Racist rhetoric

May I just say something about this young man who was turned away from Harvard University because of his terrible racist language (“Harvard rescinds offer to Parkland survivor,” June 19)?

First of all, he did indeed have the right to exercise his free speech. Of course he did. No one stopped him. But that doesn’t mean that decent people should shrug and accept (and defend) what he said.

President Trump recently spoke up about the “censorship” (it wasn’t) of right-wing commentators who were being banned from social media platforms like Facebook and Twitter. Those people have said the same as, or words very similar to, what this young man said. Even though they have the right to say what they want, I don’t think decent people should be supporting their racist rhetoric, and that includes the president.

Maybe the real problem today isn’t anybody’s rights being denied. Maybe the real problem is that too many people are speaking their minds with no prudence or self-control or thought for consequences. They’re spouting whatever vile thoughts pop into their heads, then complaining when it’s not counted as acceptable commentary. Maybe they have the right, but that doesn’t mean it’s right.

Philippians 4:8 says, “Finally, brothers and sisters, whatever is true, whatever is noble, whatever is right, whatever is pure, whatever is lovely, whatever is admirable — if anything is excellent or praiseworthy — think about such things.”

I would say, speak about such things, too.

James T. Fuller


A bygone era

I believe the Supreme Court ruled correctly about the 400-foot-tall World War I memorial cross in Maryland (“Justices uphold cross on public land in Maryland,” June 21).

I understand the constitutional principle of separation of church and state, and so do all nine justices. Let’s note that none of them claimed “that’s not in the Constitution,” like some do — they all accept the principle.

But the cross was first raised, not to promote a specific religion, but to honor World War I soldiers in a time when such symbols were closely linked to the war. Its purpose was beneficial, not bigoted.

“A government that roams the land, tearing down monuments with religious symbolism and scrubbing away any reference to the divine will strike many as aggressively hostile to religion,” Justice Samuel Alito wrote. I think he’s right. I wouldn’t want to see more religious monuments — in this day and age, when we need to find reasons to unite, they’re simply too divisive — but we shouldn’t go around removing every monument to the past.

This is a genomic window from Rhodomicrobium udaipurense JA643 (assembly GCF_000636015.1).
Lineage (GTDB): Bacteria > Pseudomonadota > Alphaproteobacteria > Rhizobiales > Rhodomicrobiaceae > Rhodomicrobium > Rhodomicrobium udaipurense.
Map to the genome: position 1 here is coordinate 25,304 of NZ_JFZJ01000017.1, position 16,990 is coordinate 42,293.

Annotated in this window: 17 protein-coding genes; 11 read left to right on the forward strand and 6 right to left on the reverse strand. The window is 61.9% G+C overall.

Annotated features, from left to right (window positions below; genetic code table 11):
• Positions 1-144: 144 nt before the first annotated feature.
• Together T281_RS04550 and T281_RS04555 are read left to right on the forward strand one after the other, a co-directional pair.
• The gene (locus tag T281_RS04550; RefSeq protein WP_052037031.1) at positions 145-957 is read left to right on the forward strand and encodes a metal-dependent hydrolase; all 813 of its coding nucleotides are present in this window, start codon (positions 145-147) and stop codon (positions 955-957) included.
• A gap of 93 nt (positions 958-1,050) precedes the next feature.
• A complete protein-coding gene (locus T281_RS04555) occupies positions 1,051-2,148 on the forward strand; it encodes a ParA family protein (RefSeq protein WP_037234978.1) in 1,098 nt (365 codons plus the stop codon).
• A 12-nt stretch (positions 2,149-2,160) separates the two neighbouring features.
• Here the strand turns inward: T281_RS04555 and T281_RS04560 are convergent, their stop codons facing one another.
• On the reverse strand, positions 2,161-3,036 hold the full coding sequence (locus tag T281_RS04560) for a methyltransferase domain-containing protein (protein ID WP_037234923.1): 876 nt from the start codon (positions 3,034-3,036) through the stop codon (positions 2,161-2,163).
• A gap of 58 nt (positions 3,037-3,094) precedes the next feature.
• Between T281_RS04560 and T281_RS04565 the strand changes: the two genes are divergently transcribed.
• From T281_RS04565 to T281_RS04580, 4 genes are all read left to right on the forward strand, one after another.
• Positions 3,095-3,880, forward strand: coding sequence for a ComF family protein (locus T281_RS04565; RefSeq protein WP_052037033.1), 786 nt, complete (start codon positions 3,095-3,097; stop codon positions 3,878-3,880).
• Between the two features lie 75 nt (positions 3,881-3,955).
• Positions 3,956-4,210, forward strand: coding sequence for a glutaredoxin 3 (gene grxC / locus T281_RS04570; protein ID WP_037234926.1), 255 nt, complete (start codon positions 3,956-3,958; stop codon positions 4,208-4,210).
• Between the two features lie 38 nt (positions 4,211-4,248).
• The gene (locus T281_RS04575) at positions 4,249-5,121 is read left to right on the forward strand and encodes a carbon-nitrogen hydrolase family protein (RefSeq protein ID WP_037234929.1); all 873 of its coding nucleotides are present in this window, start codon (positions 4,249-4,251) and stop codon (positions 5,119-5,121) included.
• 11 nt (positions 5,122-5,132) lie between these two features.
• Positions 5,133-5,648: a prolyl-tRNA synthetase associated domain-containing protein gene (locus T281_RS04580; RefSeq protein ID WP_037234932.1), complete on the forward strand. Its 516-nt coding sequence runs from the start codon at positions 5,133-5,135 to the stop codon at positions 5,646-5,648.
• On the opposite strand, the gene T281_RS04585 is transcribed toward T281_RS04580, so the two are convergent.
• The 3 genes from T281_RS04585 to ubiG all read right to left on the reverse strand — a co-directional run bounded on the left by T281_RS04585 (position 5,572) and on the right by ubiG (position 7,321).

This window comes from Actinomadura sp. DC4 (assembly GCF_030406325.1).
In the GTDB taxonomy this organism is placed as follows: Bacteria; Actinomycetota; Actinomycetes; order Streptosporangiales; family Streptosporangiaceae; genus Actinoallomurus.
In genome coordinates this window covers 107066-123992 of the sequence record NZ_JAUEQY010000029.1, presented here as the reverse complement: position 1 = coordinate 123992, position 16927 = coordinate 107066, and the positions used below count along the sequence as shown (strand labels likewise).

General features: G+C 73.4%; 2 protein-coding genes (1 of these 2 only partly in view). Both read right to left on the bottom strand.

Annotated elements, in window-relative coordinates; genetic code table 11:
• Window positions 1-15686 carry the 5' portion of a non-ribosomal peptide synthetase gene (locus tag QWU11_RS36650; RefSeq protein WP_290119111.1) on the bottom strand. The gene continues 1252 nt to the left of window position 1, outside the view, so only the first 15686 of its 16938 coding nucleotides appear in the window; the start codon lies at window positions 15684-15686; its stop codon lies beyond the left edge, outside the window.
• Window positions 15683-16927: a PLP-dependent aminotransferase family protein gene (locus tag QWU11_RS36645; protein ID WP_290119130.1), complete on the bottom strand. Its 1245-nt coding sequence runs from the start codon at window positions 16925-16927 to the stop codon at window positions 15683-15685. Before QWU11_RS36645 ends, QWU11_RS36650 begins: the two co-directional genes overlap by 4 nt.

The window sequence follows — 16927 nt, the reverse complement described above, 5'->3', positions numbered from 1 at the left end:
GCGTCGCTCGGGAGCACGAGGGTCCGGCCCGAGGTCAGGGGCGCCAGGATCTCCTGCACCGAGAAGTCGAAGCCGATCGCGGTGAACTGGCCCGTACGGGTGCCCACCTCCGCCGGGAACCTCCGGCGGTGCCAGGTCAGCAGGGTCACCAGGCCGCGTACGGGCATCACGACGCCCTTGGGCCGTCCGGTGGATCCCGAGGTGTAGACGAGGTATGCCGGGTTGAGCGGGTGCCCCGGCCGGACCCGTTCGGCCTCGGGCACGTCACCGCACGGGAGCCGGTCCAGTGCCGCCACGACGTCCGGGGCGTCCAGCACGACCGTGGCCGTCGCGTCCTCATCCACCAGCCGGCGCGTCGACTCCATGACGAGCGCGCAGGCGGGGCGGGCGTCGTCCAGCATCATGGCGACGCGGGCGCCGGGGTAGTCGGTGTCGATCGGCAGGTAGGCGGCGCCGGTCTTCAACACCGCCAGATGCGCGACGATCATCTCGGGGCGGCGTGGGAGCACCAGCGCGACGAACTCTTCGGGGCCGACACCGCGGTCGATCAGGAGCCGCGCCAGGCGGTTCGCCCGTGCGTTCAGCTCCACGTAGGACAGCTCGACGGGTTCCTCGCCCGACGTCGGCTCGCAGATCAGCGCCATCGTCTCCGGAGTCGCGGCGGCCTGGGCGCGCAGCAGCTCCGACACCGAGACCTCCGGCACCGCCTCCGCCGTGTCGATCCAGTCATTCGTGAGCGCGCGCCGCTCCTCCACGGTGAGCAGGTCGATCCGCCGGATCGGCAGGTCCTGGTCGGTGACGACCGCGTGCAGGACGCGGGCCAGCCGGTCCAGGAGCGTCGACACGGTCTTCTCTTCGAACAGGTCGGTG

I think this reasoning applies to Civil War monuments, as well.

Most such monuments, in reality, are ignored by most people. It’s only when some find offense in them that they become controversial.

If only we could learn to laugh at them instead, as quaint remnants of a bygone era.

Ed Wyman


Moral values

First of all, I am deeply grateful to the letter writer (“Peaceful profession,” June 21) for his many years of service to our country.

However, while it seems fitting that a person who claims to regard sex as either “reproduction” or “recreation,” (leaving out the expression of love and commitment between consenting adults) also says that liberals “seem to have” no moral values (as opposed to conservatives who do), it is insulting to people he doesn’t know, and an indication that he has embraced an “either/or” philosophy.

As a Christian and a liberal, I feel that my values are firmly intact, as are those of most non-Christian liberals, and, I might add, conservatives with whom I often disagree, but do not label as valueless simply because we have a different world view.

That is the problem with labels and indeed, with “either/or” thinking. Labels are often inaccurate and used as a method of dehumanization, likely the result of what some feel (fear and discomfort) when considering those whom they perceive as “different.” And believing that someone is either like-minded or lacks a moral compass, is simply ridiculous and wrong.

When people begin to view everyone who doesn’t agree with them as “less than,” there is no way to find common ground. We cannot afford to continue on this divisive path for the sake of our children and our grandchildren, and the preservation of this beautiful country that all of us, not just some of us, love so much.

Terri Kirby Erickson


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